A retrospective: the 45th anniversary, Of Human Life

Tom Bartolomeo
17th Sunday Ordinary C 2013b
Genesis 18, 20-32; Psalm 138;
Colossians 2: 12-14; Luke 11: 1-3
July 25, 1968
Reproduced with Permission

"The rain and snow come down from the heavens and do not return there until they have watered the earth, making it fertile and fruitful, giving seed to him who sows and bread to him who eats." (Isaiah 55, 10).

The quotation I just recited was spoken by the prophet Isaiah from a Book of the Bible in his name. "The rain waters the earth making it fertile and fruitful." Something we don't think much about until there is a drought. Well, at least, not this year.

Forty-five years ago last Thursday the Church published, I think, the most important document of modern times, Pope Paul VI's Encyclical, Humanae Vitae (Of Human Life) on July 25th, on the feast day of Saint James, patron of our parish. It continues to be the most controversial teaching of the Church although the Church has upheld its tenets from time immemorial that we may pervert human sexuality but God through nature herself will exact a heavy penalty from us for our transgressions. The first reading from Genesis we just heard exacted such a penalty on Sodom, the destruction of an entire city for its practice of Sodomy. And here we are today in a nation which legally approves and promotes unnatural sexual behavior and same sex marriage which are destroying our society.

Is there anything in our experience more joyous than the birth of a child or more mournful than the death of a child? The story of creation in the Book of Genesis occurred over time, some six days, we are told, and recounted in the first two chapters of Genesis. First came the creation of all inanimate things, the sun, moon and a galaxy of stars. Then the earth was formed and the land was separated from the waters of the sea. Then seed bearing fowl were created to inhabit the sky, seed bearing fish the water, seed bearing animals the land and, finally, man himself like all other living creatures "male and female he [God] made them." To all living creatures God commanded only one thing "be fertile and multiply". All living creatures began as one of a species and, lastly, humankind began with one man and one woman. Over the span of many centuries and chapters in Genesis an accounting was made of the increase of mankind into families, tribes and nations. And here we are.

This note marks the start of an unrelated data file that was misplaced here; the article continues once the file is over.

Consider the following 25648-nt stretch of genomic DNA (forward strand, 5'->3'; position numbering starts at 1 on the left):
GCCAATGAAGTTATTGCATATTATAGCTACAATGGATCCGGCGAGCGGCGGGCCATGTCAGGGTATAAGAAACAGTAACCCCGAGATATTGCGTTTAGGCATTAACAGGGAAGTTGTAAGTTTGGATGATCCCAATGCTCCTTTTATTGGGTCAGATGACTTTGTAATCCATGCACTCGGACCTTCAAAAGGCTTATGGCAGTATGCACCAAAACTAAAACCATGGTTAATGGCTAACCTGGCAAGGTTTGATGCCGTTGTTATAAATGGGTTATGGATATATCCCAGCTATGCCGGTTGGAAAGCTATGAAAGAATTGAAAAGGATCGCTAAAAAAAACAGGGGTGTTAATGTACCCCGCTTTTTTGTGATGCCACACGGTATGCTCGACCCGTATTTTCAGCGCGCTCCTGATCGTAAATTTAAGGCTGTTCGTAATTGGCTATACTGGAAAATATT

Pope Paul VI drew his conclusions "of human life" from the work of nature and her laws imbedded in our persons, expressed in Sacred Scripture and in the teachings of Jesus Christ. Today we have many who claim a "freedom of choice" concerning human life as if their choices would not alter the consequences of their actions, that license to deny or abort life would ultimately negate all human freedom by embracing death. Our choices always have consequences, good or bad. The important matter is knowing what is good or bad, true or false, and living with the consequences of our choices. Only the truth can "set us free" as Jesus taught.

The Pope's encyclical, Humanae Vitae, was published in 1968 eight years following a radical change of our country's divorce laws, first enacted in California in 1960; and today every state in our nation has legislated "no fault" divorce statutes. In some states all that is required is a letter in the mail. In the same year, 1960, "The Pill", as it came to be called, was approved by the Federal Drug Administration as a placative medication to ease the discomfort of a woman's menses while actually it's purpose was contraceptive. Thirteen years later in 1973 in Roe v Wade abortion was legalized by the Supreme Court of our land. Today a female child of any age has access to "the pill" without any restriction. How far have we come? I know, too, that many Catholics question the Church's teaching on human life, dismissing her authority as "out of step with the times", but truth is either objective or contrived. Either we live by the word of God or not. What I say here does not depend on my opinion. Opinions are the stuff of individual biases or prejudices. As the Apostle Paul reminds me I am one who "proclaims the gospel . . . [which] gives me no ground for boasting, for an obligation is laid on me, and woe to me if I do not proclaim the gospel! (1 Corinthians 9:16).